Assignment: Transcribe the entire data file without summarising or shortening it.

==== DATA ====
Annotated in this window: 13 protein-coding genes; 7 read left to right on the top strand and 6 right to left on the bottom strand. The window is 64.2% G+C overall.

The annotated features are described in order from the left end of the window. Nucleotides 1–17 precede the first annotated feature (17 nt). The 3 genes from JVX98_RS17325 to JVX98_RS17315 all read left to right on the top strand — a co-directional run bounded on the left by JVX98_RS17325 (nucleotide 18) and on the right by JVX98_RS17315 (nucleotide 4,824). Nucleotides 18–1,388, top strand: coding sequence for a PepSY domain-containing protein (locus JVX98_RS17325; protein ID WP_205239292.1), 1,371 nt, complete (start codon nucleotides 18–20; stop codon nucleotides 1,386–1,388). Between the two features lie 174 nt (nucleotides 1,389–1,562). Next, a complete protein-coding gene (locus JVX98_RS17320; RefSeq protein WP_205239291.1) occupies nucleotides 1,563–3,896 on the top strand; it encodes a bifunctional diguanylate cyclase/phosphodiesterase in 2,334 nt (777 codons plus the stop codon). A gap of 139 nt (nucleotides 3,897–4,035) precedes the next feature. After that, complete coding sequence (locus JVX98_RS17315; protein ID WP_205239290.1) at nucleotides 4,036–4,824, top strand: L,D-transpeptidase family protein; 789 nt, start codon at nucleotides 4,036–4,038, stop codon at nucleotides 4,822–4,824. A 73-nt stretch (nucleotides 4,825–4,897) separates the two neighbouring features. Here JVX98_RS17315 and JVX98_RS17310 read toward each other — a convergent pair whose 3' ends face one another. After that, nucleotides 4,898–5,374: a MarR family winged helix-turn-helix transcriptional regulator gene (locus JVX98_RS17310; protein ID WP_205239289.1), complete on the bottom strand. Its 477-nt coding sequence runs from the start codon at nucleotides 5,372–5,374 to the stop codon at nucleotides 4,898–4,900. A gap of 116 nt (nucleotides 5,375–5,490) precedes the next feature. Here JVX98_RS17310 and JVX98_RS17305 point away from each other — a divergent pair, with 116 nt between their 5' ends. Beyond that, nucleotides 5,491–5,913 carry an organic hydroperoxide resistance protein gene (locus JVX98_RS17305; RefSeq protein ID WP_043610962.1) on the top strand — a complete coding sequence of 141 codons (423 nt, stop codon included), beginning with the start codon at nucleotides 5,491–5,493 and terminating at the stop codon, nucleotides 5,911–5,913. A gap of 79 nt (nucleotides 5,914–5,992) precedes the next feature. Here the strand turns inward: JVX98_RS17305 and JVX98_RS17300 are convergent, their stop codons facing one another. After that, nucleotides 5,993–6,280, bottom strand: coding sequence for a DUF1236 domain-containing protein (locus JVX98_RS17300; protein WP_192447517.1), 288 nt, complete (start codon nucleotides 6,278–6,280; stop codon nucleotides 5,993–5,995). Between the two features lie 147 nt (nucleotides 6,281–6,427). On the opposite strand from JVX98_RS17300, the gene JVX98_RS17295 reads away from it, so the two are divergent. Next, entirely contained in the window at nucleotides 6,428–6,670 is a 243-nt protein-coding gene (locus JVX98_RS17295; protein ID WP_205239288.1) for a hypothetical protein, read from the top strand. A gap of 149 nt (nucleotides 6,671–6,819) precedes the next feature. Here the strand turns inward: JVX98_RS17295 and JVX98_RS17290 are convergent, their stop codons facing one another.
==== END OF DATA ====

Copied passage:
Annotated in this window: 13 protein-coding genes; 7 read left to right on the top strand and 6 right to left on the bottom strand. The window is 64.2% G+C overall.

The annotated features are described in order from the left end of the window. Nucleotides 1–17 precede the first annotated feature (17 nt). The 3 genes from JVX98_RS17325 to JVX98_RS17315 all read left to right on the top strand — a co-directional run bounded on the left by JVX98_RS17325 (nucleotide 18) and on the right by JVX98_RS17315 (nucleotide 4,824). Nucleotides 18–1,388, top strand: coding sequence for a PepSY domain-containing protein (locus JVX98_RS17325; protein ID WP_205239292.1), 1,371 nt, complete (start codon nucleotides 18–20; stop codon nucleotides 1,386–1,388). Between the two features lie 174 nt (nucleotides 1,389–1,562). Next, a complete protein-coding gene (locus JVX98_RS17320; RefSeq protein WP_205239291.1) occupies nucleotides 1,563–3,896 on the top strand; it encodes a bifunctional diguanylate cyclase/phosphodiesterase in 2,334 nt (777 codons plus the stop codon). A gap of 139 nt (nucleotides 3,897–4,035) precedes the next feature. After that, complete coding sequence (locus JVX98_RS17315; protein ID WP_205239290.1) at nucleotides 4,036–4,824, top strand: L,D-transpeptidase family protein; 789 nt, start codon at nucleotides 4,036–4,038, stop codon at nucleotides 4,822–4,824. A 73-nt stretch (nucleotides 4,825–4,897) separates the two neighbouring features. Here JVX98_RS17315 and JVX98_RS17310 read toward each other — a convergent pair whose 3' ends face one another. After that, nucleotides 4,898–5,374: a MarR family winged helix-turn-helix transcriptional regulator gene (locus JVX98_RS17310; protein ID WP_205239289.1), complete on the bottom strand. Its 477-nt coding sequence runs from the start codon at nucleotides 5,372–5,374 to the stop codon at nucleotides 4,898–4,900. A gap of 116 nt (nucleotides 5,375–5,490) precedes the next feature. Here JVX98_RS17310 and JVX98_RS17305 point away from each other — a divergent pair, with 116 nt between their 5' ends. Beyond that, nucleotides 5,491–5,913 carry an organic hydroperoxide resistance protein gene (locus JVX98_RS17305; RefSeq protein ID WP_043610962.1) on the top strand — a complete coding sequence of 141 codons (423 nt, stop codon included), beginning with the start codon at nucleotides 5,491–5,493 and terminating at the stop codon, nucleotides 5,911–5,913. A gap of 79 nt (nucleotides 5,914–5,992) precedes the next feature. Here the strand turns inward: JVX98_RS17305 and JVX98_RS17300 are convergent, their stop codons facing one another. After that, nucleotides 5,993–6,280, bottom strand: coding sequence for a DUF1236 domain-containing protein (locus JVX98_RS17300; protein WP_192447517.1), 288 nt, complete (start codon nucleotides 6,278–6,280; stop codon nucleotides 5,993–5,995). Between the two features lie 147 nt (nucleotides 6,281–6,427). On the opposite strand from JVX98_RS17300, the gene JVX98_RS17295 reads away from it, so the two are divergent. Next, entirely contained in the window at nucleotides 6,428–6,670 is a 243-nt protein-coding gene (locus JVX98_RS17295; protein ID WP_205239288.1) for a hypothetical protein, read from the top strand. A gap of 149 nt (nucleotides 6,671–6,819) precedes the next feature. Here the strand turns inward: JVX98_RS17295 and JVX98_RS17290 are convergent, their stop codons facing one another.